Survey questions also focused on mentoring and sponsorships, with a statement that professional relationships, which the survey described as “requiring one-on-one interaction,” are at risk of giving a perception of unacceptable behavior. Forty-one percent of the women disagreed with that statement. Comparatively, 56 percent of men agreed with it.
A respondent who identified as male wrote that he didn’t know how to engage in finding a solution around sexual harassment.
“What I do know is that one allegation can be a career killer. So, as a male who is in a leadership role in my office, I no longer will mentor any female interns or other volunteers. I will not be alone in the office with any female, whether she is a colleague or a support staff member. This is to protect myself,” he wrote.
Comments such as these demonstrate that while it seems more people are talking about sexual harassment, a great deal more understanding of the issue is needed.
See also: Little agreement between the sexes on tackling harassment, Working Mother/ABA Journal survey finds
“In my experience,” a respondent wrote, “older management does not even recognize a problem. To engage others in solution building, education about hidden biases and negative assumptions must first be commenced.”
Specifically, more education about behaviors that make people uncomfortable, how to tell if it does cause uneasiness and how to communicate when something makes you uncomfortable could also be helpful, another respondent wrote:
“I sometimes allow older men a pass because I know they are not trying to be offensive, even when the behavior bothers me. It would be nice if there was a way to say I don’t like it without them being hurt. I don’t know if that will ever happen, but hopefully the old guys will all be gone by the time my daughter goes to work.”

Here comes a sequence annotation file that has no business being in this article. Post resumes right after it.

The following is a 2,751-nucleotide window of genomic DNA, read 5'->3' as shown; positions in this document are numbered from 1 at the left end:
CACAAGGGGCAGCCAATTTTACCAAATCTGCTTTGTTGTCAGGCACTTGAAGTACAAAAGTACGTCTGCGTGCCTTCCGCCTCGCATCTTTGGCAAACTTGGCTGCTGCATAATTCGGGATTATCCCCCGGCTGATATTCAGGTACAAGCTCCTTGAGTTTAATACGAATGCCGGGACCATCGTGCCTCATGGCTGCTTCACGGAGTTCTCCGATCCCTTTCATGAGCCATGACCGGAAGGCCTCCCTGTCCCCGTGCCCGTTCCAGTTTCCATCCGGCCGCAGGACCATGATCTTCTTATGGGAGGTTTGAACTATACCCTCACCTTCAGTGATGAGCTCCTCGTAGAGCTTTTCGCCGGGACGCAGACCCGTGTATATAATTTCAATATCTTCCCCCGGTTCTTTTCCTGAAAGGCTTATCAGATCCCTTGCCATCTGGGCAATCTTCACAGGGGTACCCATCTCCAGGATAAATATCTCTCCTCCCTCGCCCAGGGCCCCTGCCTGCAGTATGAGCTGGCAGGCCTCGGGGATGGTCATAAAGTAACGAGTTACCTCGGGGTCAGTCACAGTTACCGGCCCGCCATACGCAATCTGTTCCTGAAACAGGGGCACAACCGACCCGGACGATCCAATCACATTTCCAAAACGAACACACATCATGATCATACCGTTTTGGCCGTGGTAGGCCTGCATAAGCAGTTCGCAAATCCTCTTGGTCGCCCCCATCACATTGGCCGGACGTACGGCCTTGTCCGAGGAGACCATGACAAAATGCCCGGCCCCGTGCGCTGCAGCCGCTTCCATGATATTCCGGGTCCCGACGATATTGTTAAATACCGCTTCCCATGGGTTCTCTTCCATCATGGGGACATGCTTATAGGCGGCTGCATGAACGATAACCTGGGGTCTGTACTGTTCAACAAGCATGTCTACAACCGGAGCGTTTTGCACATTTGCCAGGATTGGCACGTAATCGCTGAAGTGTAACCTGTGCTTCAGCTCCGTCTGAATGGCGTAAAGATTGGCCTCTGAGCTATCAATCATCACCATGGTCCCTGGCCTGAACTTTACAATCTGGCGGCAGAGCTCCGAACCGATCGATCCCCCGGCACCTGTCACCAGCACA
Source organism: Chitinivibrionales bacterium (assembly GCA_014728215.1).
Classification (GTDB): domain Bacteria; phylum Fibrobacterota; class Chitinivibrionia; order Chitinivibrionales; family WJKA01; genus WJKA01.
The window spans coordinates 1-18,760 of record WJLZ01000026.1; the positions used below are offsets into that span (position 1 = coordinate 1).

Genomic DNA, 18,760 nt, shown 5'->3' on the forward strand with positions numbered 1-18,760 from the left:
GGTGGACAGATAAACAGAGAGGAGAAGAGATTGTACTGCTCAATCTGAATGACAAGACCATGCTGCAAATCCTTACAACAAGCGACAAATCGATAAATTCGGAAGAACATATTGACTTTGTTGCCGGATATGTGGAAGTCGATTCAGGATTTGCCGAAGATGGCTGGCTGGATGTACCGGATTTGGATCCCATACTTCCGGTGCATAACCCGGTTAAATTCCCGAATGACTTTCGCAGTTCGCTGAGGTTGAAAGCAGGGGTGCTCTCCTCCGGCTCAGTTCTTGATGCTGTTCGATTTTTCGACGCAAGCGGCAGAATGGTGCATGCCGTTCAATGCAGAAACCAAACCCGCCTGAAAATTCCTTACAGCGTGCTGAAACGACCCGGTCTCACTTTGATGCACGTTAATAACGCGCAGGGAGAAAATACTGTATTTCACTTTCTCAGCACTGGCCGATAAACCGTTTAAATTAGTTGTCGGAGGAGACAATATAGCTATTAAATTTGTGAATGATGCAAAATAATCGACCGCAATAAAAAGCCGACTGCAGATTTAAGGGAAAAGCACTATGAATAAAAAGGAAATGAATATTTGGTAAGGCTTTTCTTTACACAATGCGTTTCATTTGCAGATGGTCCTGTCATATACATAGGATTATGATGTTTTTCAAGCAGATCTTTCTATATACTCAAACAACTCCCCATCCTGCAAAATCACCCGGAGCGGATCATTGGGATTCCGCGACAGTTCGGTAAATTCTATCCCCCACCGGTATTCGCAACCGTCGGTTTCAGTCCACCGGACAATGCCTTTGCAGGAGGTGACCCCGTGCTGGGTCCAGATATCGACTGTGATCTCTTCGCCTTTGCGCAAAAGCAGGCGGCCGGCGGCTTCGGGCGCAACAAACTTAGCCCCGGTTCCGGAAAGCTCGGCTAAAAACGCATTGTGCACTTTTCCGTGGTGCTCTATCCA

According to 88 percent of the female respondents, sexual harassment is a power issue, and 77 percent of the male respondents agreed. Also, 84 percent of the female respondents and 82 percent of the males saw sexual harassment as an organizational culture issue. And 79 percent of women and 80 percent of men saw sexual harassment as a legal compliance issue.
When asked if men hold a “disproportionate share of power” at their workplaces, 61 percent of the women agreed, compared to 37 percent of the men.
Asked if men and women were allies in reaching gender equity at their organizations, 39 percent of females and 12 percent of the male respondents disagreed.
“It is difficult to solution build when the primary offenders are the persons holding the power (such as the equity partners and managing members of a firm),” wrote a respondent, noting that older men at the firm were less likely to engage in sexual harassment.
“The firm with which I am associated has a white boy’s club mentality, even though the male members in management positions are 60 years old or younger, and therefore, came up the ranks with women (and are married to powerful women). It seems to be a backlash,” the respondent wrote. “It’s also important to note that most of the male members, being owners, do not (really) believe the sexual harassment policies and such apply to them because they are not employees.”